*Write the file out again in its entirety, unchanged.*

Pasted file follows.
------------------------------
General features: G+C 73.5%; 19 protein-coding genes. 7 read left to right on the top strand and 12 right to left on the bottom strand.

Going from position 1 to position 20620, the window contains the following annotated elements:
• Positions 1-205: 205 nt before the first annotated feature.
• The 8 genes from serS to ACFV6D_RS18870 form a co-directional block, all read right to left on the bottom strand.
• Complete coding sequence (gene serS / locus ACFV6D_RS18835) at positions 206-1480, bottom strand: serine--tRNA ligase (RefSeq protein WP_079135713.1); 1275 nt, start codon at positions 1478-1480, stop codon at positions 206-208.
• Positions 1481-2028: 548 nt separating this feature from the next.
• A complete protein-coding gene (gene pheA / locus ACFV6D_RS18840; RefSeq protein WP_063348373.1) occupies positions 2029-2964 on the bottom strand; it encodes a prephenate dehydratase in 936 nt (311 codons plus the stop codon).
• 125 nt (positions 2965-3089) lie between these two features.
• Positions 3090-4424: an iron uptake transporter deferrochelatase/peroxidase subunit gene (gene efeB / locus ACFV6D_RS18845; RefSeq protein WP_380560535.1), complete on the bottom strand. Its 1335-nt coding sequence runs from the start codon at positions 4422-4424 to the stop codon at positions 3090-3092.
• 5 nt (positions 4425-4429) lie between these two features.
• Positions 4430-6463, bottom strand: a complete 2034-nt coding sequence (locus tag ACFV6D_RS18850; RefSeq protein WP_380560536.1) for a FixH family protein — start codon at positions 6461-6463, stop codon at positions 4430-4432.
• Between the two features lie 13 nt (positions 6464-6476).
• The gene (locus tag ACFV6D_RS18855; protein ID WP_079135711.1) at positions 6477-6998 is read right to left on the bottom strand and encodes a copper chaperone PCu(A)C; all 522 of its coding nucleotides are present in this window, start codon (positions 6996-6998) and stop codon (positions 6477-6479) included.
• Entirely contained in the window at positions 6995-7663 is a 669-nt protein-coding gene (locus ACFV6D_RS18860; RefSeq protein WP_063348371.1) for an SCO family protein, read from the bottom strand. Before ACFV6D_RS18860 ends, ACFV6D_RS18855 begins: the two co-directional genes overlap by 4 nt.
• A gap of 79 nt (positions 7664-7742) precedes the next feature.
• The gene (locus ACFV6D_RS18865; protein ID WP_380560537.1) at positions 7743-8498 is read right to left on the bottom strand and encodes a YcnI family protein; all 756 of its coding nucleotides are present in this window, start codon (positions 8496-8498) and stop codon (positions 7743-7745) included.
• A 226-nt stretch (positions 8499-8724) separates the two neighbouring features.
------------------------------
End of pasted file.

General features: G+C 73.5%; 19 protein-coding genes. 7 read left to right on the top strand and 12 right to left on the bottom strand.

Going from position 1 to position 20620, the window contains the following annotated elements:
• Positions 1-205: 205 nt before the first annotated feature.
• The 8 genes from serS to ACFV6D_RS18870 form a co-directional block, all read right to left on the bottom strand.
• Complete coding sequence (gene serS / locus ACFV6D_RS18835) at positions 206-1480, bottom strand: serine--tRNA ligase (RefSeq protein WP_079135713.1); 1275 nt, start codon at positions 1478-1480, stop codon at positions 206-208.
• Positions 1481-2028: 548 nt separating this feature from the next.
• A complete protein-coding gene (gene pheA / locus ACFV6D_RS18840; RefSeq protein WP_063348373.1) occupies positions 2029-2964 on the bottom strand; it encodes a prephenate dehydratase in 936 nt (311 codons plus the stop codon).
• 125 nt (positions 2965-3089) lie between these two features.
• Positions 3090-4424: an iron uptake transporter deferrochelatase/peroxidase subunit gene (gene efeB / locus ACFV6D_RS18845; RefSeq protein WP_380560535.1), complete on the bottom strand. Its 1335-nt coding sequence runs from the start codon at positions 4422-4424 to the stop codon at positions 3090-3092.
• 5 nt (positions 4425-4429) lie between these two features.
• Positions 4430-6463, bottom strand: a complete 2034-nt coding sequence (locus tag ACFV6D_RS18850; RefSeq protein WP_380560536.1) for a FixH family protein — start codon at positions 6461-6463, stop codon at positions 4430-4432.
• Between the two features lie 13 nt (positions 6464-6476).
• The gene (locus tag ACFV6D_RS18855; protein ID WP_079135711.1) at positions 6477-6998 is read right to left on the bottom strand and encodes a copper chaperone PCu(A)C; all 522 of its coding nucleotides are present in this window, start codon (positions 6996-6998) and stop codon (positions 6477-6479) included.
• Entirely contained in the window at positions 6995-7663 is a 669-nt protein-coding gene (locus ACFV6D_RS18860; RefSeq protein WP_063348371.1) for an SCO family protein, read from the bottom strand. Before ACFV6D_RS18860 ends, ACFV6D_RS18855 begins: the two co-directional genes overlap by 4 nt.
• A gap of 79 nt (positions 7664-7742) precedes the next feature.
• The gene (locus ACFV6D_RS18865; protein ID WP_380560537.1) at positions 7743-8498 is read right to left on the bottom strand and encodes a YcnI family protein; all 756 of its coding nucleotides are present in this window, start codon (positions 8496-8498) and stop codon (positions 7743-7745) included.
• A 226-nt stretch (positions 8499-8724) separates the two neighbouring features.